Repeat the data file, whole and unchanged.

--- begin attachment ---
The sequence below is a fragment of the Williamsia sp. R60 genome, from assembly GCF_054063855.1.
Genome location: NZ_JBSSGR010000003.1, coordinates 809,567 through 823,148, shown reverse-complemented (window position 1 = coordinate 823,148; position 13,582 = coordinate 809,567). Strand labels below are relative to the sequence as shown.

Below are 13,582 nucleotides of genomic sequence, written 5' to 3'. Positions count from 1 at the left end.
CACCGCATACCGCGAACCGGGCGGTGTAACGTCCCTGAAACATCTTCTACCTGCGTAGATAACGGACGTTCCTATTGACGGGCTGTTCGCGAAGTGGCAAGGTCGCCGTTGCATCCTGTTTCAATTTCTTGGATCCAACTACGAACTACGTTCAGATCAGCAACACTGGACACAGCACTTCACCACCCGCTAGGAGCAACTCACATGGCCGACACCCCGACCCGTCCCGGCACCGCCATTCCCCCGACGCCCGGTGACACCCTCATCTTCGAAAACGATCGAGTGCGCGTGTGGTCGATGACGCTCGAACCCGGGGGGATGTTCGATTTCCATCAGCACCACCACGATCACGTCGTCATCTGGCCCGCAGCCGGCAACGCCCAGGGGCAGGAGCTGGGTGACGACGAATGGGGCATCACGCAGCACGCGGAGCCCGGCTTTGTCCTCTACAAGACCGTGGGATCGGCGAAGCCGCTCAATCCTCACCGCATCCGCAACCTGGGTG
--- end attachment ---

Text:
The sequence below is a fragment of the Williamsia sp. R60 genome, from assembly GCF_054063855.1.
Genome location: NZ_JBSSGR010000003.1, coordinates 809,567 through 823,148, shown reverse-complemented (window position 1 = coordinate 823,148; position 13,582 = coordinate 809,567). Strand labels below are relative to the sequence as shown.

Below are 13,582 nucleotides of genomic sequence, written 5' to 3'. Positions count from 1 at the left end.
CACCGCATACCGCGAACCGGGCGGTGTAACGTCCCTGAAACATCTTCTACCTGCGTAGATAACGGACGTTCCTATTGACGGGCTGTTCGCGAAGTGGCAAGGTCGCCGTTGCATCCTGTTTCAATTTCTTGGATCCAACTACGAACTACGTTCAGATCAGCAACACTGGACACAGCACTTCACCACCCGCTAGGAGCAACTCACATGGCCGACACCCCGACCCGTCCCGGCACCGCCATTCCCCCGACGCCCGGTGACACCCTCATCTTCGAAAACGATCGAGTGCGCGTGTGGTCGATGACGCTCGAACCCGGGGGGATGTTCGATTTCCATCAGCACCACCACGATCACGTCGTCATCTGGCCCGCAGCCGGCAACGCCCAGGGGCAGGAGCTGGGTGACGACGAATGGGGCATCACGCAGCACGCGGAGCCCGGCTTTGTCCTCTACAAGACCGTGGGATCGGCGAAGCCGCTCAATCCTCACCGCATCCGCAACCTGGGTG